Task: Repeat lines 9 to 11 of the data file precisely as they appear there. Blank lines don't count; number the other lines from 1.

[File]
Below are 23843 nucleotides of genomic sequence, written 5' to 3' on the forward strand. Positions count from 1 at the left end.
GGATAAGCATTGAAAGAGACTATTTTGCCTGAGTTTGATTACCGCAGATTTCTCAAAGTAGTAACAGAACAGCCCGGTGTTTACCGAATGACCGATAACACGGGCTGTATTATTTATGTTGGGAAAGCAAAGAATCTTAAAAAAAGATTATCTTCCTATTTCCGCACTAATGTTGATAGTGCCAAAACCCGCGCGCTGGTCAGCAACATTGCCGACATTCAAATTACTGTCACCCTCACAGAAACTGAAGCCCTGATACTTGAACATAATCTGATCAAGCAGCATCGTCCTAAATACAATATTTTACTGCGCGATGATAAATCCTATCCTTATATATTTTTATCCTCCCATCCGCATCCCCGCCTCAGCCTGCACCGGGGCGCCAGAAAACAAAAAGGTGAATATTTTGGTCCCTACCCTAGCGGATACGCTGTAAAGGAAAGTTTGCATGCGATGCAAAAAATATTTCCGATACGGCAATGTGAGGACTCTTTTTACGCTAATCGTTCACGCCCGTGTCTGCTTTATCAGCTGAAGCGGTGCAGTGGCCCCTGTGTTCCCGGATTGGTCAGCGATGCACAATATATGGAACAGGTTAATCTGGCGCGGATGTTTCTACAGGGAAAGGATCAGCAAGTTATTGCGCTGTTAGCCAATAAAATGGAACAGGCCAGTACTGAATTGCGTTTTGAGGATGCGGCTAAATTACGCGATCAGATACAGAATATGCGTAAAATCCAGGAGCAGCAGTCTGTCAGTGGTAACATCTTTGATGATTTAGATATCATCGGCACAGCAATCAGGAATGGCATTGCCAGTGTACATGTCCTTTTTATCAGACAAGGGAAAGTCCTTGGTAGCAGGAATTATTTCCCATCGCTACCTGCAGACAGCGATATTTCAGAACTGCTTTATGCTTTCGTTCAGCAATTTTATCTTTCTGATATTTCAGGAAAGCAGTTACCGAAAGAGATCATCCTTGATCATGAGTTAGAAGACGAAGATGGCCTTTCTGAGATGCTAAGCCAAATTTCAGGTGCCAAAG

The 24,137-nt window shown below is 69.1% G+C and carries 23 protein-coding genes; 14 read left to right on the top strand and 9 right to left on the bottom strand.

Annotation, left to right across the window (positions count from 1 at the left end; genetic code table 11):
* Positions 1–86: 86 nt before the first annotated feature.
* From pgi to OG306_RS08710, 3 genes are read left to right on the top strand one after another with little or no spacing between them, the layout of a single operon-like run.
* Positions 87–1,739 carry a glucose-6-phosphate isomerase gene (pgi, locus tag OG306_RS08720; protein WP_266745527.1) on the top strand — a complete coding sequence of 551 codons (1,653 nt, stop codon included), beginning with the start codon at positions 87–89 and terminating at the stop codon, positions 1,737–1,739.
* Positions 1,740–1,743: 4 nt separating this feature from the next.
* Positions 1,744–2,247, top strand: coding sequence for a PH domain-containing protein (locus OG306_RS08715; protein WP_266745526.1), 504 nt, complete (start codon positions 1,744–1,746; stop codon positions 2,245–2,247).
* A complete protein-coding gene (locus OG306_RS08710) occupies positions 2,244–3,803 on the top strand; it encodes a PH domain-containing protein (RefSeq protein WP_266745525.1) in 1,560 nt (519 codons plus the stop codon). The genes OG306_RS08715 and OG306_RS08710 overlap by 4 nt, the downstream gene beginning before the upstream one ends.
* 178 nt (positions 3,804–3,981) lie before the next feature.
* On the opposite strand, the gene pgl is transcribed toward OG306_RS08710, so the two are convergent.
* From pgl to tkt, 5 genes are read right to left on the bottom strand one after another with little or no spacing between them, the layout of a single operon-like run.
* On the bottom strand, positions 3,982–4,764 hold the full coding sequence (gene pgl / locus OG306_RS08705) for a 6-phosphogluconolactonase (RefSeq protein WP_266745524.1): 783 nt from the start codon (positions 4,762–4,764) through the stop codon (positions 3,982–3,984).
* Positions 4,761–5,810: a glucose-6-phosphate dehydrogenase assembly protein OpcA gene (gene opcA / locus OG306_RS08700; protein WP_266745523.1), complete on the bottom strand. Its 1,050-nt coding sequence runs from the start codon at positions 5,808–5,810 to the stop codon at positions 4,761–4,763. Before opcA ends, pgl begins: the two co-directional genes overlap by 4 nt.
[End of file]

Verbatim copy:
* Positions 1,744–2,247, top strand: coding sequence for a PH domain-containing protein (locus OG306_RS08715; protein WP_266745526.1), 504 nt, complete (start codon positions 1,744–1,746; stop codon positions 2,245–2,247).
* A complete protein-coding gene (locus OG306_RS08710) occupies positions 2,244–3,803 on the top strand; it encodes a PH domain-containing protein (RefSeq protein WP_266745525.1) in 1,560 nt (519 codons plus the stop codon). The genes OG306_RS08715 and OG306_RS08710 overlap by 4 nt, the downstream gene beginning before the upstream one ends.
* 178 nt (positions 3,804–3,981) lie before the next feature.